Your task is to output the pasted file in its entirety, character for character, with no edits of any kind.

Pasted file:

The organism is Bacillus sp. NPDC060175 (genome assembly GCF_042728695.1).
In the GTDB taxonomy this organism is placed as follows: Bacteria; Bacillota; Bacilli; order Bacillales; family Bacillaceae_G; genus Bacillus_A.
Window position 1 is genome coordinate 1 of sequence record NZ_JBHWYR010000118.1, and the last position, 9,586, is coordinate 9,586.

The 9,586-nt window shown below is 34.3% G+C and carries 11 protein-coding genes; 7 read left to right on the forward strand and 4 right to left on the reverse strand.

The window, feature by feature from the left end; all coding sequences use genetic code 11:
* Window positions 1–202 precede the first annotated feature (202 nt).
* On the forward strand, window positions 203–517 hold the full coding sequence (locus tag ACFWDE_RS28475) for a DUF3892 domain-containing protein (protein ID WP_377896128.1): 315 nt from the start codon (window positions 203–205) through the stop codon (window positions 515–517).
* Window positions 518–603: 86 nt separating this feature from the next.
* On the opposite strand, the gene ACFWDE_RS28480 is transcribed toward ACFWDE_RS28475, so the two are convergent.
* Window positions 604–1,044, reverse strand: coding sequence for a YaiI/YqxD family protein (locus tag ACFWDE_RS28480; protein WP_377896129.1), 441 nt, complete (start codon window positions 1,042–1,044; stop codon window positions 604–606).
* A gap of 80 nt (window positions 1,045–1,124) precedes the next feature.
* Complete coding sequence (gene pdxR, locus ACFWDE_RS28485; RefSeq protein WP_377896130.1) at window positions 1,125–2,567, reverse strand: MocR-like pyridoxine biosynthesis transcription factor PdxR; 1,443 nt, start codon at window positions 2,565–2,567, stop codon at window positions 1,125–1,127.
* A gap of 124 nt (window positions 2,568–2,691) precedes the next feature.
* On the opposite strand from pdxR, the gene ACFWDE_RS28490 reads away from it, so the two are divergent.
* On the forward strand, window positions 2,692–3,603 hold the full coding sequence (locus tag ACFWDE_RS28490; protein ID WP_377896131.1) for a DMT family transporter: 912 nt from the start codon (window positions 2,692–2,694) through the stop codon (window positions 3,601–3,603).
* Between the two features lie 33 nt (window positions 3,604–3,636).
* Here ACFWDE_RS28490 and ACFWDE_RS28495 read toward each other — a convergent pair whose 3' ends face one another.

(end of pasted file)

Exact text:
The organism is Bacillus sp. NPDC060175 (genome assembly GCF_042728695.1).
In the GTDB taxonomy this organism is placed as follows: Bacteria; Bacillota; Bacilli; order Bacillales; family Bacillaceae_G; genus Bacillus_A.
Window position 1 is genome coordinate 1 of sequence record NZ_JBHWYR010000118.1, and the last position, 9,586, is coordinate 9,586.

The 9,586-nt window shown below is 34.3% G+C and carries 11 protein-coding genes; 7 read left to right on the forward strand and 4 right to left on the reverse strand.

The window, feature by feature from the left end; all coding sequences use genetic code 11:
* Window positions 1–202 precede the first annotated feature (202 nt).
* On the forward strand, window positions 203–517 hold the full coding sequence (locus tag ACFWDE_RS28475) for a DUF3892 domain-containing protein (protein ID WP_377896128.1): 315 nt from the start codon (window positions 203–205) through the stop codon (window positions 515–517).
* Window positions 518–603: 86 nt separating this feature from the next.
* On the opposite strand, the gene ACFWDE_RS28480 is transcribed toward ACFWDE_RS28475, so the two are convergent.
* Window positions 604–1,044, reverse strand: coding sequence for a YaiI/YqxD family protein (locus tag ACFWDE_RS28480; protein WP_377896129.1), 441 nt, complete (start codon window positions 1,042–1,044; stop codon window positions 604–606).
* A gap of 80 nt (window positions 1,045–1,124) precedes the next feature.
* Complete coding sequence (gene pdxR, locus ACFWDE_RS28485; RefSeq protein WP_377896130.1) at window positions 1,125–2,567, reverse strand: MocR-like pyridoxine biosynthesis transcription factor PdxR; 1,443 nt, start codon at window positions 2,565–2,567, stop codon at window positions 1,125–1,127.
* A gap of 124 nt (window positions 2,568–2,691) precedes the next feature.
* On the opposite strand from pdxR, the gene ACFWDE_RS28490 reads away from it, so the two are divergent.
* On the forward strand, window positions 2,692–3,603 hold the full coding sequence (locus tag ACFWDE_RS28490; protein ID WP_377896131.1) for a DMT family transporter: 912 nt from the start codon (window positions 2,692–2,694) through the stop codon (window positions 3,601–3,603).
* Between the two features lie 33 nt (window positions 3,604–3,636).
* Here ACFWDE_RS28490 and ACFWDE_RS28495 read toward each other — a convergent pair whose 3' ends face one another.